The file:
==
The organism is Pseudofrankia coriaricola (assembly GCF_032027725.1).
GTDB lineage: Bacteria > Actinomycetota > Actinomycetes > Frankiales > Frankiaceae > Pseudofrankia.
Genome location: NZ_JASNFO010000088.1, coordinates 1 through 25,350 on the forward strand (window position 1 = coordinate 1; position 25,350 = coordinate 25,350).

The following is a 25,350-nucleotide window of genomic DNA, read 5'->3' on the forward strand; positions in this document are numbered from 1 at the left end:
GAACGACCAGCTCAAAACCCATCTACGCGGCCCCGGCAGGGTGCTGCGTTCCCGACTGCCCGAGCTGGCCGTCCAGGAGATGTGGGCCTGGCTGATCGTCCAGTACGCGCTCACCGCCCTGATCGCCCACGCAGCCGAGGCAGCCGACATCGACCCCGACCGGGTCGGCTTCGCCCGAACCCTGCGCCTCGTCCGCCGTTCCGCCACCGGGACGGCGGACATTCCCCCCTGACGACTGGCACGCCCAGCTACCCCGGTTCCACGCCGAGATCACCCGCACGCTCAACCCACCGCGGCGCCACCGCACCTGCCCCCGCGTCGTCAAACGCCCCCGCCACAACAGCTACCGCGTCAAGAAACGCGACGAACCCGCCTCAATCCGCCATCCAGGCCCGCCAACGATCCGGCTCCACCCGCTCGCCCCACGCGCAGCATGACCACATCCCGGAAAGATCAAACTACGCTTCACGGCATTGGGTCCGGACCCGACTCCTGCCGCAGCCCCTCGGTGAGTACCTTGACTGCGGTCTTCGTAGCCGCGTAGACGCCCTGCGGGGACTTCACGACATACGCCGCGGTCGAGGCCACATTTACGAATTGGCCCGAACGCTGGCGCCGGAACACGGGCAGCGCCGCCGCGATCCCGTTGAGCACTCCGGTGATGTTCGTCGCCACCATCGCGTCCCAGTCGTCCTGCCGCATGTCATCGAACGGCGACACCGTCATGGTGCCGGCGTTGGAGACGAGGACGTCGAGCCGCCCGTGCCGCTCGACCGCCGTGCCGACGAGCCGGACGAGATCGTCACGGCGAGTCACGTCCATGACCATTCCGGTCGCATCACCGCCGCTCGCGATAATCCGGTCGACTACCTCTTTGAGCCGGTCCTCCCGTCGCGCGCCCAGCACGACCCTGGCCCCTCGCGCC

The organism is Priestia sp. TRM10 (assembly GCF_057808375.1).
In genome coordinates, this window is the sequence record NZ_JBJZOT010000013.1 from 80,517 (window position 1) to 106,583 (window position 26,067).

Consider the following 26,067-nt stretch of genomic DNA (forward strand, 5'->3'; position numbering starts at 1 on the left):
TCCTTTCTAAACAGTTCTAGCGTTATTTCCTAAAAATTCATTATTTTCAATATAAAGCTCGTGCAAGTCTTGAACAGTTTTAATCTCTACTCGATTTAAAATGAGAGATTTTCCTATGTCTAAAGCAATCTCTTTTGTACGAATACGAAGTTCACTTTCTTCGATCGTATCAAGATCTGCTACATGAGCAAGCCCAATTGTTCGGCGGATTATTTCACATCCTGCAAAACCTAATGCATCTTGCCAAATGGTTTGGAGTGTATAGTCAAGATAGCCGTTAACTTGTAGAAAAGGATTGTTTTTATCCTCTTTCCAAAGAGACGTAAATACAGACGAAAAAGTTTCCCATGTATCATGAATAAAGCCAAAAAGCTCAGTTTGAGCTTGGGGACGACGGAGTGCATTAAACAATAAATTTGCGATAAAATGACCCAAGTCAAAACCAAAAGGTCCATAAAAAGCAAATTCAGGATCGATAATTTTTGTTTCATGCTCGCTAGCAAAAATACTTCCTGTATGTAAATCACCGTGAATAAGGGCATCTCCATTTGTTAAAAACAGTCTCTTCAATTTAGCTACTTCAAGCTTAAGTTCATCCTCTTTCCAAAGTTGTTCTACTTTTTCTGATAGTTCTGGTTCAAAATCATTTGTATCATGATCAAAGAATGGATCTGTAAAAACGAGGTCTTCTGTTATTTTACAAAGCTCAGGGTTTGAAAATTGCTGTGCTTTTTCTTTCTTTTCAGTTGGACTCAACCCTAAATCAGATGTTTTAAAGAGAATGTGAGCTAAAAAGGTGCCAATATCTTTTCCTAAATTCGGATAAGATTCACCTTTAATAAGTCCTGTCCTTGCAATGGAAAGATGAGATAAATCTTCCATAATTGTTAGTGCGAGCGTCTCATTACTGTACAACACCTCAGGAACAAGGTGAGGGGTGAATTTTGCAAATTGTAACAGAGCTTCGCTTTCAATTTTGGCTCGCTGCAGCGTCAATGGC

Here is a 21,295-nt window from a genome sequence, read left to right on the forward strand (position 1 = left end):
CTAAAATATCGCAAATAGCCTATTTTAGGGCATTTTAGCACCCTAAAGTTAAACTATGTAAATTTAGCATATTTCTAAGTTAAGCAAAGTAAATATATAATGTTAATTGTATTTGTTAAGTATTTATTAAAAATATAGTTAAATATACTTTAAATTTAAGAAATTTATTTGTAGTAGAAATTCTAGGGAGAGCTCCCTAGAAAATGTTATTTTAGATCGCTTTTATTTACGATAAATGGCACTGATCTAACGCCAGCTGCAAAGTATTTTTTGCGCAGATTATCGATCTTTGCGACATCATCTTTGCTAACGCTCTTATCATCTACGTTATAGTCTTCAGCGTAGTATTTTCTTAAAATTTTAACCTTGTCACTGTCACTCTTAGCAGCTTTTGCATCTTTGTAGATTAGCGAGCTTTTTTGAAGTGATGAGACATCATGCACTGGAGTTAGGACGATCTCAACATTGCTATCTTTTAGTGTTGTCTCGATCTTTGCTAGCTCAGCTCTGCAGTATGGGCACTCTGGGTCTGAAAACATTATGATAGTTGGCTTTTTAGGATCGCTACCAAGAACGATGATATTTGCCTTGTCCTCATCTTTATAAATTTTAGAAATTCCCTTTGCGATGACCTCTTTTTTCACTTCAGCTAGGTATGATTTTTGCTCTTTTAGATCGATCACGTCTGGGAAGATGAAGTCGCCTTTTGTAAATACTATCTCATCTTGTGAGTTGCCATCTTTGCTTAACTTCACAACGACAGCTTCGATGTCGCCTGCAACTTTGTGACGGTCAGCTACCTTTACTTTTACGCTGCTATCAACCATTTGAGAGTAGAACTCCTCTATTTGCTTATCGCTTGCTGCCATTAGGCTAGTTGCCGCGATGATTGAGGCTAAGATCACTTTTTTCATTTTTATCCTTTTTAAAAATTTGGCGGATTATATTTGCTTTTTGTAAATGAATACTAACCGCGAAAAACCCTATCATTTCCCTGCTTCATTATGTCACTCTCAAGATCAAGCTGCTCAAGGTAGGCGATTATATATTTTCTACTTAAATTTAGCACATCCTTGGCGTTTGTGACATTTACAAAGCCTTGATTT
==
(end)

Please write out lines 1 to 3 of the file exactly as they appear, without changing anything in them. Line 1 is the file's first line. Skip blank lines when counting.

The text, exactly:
The organism is Pseudofrankia coriaricola (assembly GCF_032027725.1).
GTDB lineage: Bacteria > Actinomycetota > Actinomycetes > Frankiales > Frankiaceae > Pseudofrankia.
Genome location: NZ_JASNFO010000088.1, coordinates 1 through 25,350 on the forward strand (window position 1 = coordinate 1; position 25,350 = coordinate 25,350).